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Iván Restrepo: Mexican mining in the face of the 2030 Agenda

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more than other means of information, the reporters, editorialists and columnists of La Jornada have raised the serious problems caused by mining in the populations and the environment. The tragedy that the families of the 10 workers buried in the El Pinabete coal mine are now experiencing serves to remind the authorities and citizens how, since 2009, every July 22, social and academic groups raise the inconveniences caused by destructive mining. It was an initiative that emerged in Mexico and Canada, which was later joined by dozens of countries and the scientific sector.

That day they expose what happens among the human groups least protected by government agencies and various laws. They insist on the danger faced by mining workers, an activity that causes serious damage to human settlements, flora and fauna, public health and by making poor use of a fundamental resource: water. All of the above is deepened by global warming.

El Pinabete is not the only tragedy this century. Justice is still pending for the 67 miners killed in Pasta de Conchos (2006) and the spill in Cananea (2014), which showed the negligence of local, state and federal authorities. In the case that now occupies international attention, the head of the Ministry of Labor and Social Welfare, Luisa María Alcalde, assured that the rescue of the miners was not her responsibility. She plus she has allowed the exploitation of coal by many businesses that operate in very insecure places and outside the law in Coahuila. It is also unfortunate that the Federal Electricity Commission, which acquires 99 percent of the coal from that entity, does so from irregular operations. Let’s add the delay of the civil protection system when asking for the support of companies from the United States and Germany.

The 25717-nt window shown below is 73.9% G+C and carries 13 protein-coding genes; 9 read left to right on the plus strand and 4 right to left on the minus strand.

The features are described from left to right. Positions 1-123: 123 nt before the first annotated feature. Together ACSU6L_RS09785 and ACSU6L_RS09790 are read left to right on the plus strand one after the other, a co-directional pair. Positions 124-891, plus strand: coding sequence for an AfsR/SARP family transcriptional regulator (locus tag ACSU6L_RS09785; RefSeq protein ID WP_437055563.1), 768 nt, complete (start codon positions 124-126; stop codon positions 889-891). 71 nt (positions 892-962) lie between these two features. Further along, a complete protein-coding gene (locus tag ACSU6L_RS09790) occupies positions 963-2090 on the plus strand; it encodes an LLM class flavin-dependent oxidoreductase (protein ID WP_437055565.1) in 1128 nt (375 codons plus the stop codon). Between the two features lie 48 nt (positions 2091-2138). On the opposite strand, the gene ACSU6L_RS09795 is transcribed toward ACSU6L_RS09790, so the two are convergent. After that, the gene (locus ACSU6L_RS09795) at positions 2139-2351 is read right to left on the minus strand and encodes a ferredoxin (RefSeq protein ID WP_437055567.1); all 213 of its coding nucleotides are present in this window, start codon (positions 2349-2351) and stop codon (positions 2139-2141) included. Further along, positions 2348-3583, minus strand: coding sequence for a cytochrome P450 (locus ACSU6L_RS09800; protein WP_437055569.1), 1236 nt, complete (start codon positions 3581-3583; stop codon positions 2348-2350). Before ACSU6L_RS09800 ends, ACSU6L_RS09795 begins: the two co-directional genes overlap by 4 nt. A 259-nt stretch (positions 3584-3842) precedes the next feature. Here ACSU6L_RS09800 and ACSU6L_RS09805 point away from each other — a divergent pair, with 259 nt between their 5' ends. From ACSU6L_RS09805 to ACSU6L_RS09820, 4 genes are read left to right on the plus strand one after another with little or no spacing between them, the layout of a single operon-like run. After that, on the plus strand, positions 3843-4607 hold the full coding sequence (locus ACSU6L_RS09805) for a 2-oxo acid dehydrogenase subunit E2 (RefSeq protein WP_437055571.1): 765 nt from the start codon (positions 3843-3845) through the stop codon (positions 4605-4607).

For a long time, mining in Mexico has been in the hands of powerful local and foreign interests and encouraged by public power. For example, in just 29 years (from 1989 to 2018), the State handed over 113.9 million hectares of the territory in concession for half a century, renewable for another. As Leticia Merino and Miguel Soto well document in their investigations, the foregoing is accompanied by great regulatory flexibility thanks to an obsolete law, which turned the concessions into very lucrative financial speculation businesses based on resources belonging to the nation. .

Thanks to this, the mining companies obtain extreme profits every year and impose their law in the areas where they operate, at the cost of impoverishing the communities that live in them. With the ineffectiveness of the secretariat responsible for the environment, they destroy the natural resources on which their existence depends and seriously pollute their environment. In addition, the federal government violates international agreements on the need to consult with the communities where there is mining wealth, the terms of exploitation.

Official reports often emphasize that we are a country rich in gold, silver, lithium, copper, aluminum, chrome, nickel, lead and zinc. The exploitation of some is remarkable: between 1994 and 2018, almost seven times more gold and twice as much silver were extracted than during the 300 years of the Colony. But the populations where both metals were mined live in poverty, in some cases extreme.

Large profits for the companies, but Merino and Soto point out that the contributions to the treasury and the population do not justify the character of public utility and the privileges conferred by law. Some data: the contribution of extractive activities to gross domestic product does not even reach 1 percent; to the treasury, 0.53 percent; in job creation, nor to 0.7 percent of the total.

Mexico committed to meeting the Sustainable Development Goals of the 2030 Agenda. Something impossible if the rules that govern the extractive sector, particularly mining, are not changed. This implies putting an end to the privileges enjoyed by the large consortiums dedicated to said activity and giving back to the nation, and especially to the communities, control over their lands and natural resources. In short, ending with a looting that contradicts the postulates of the 4T.

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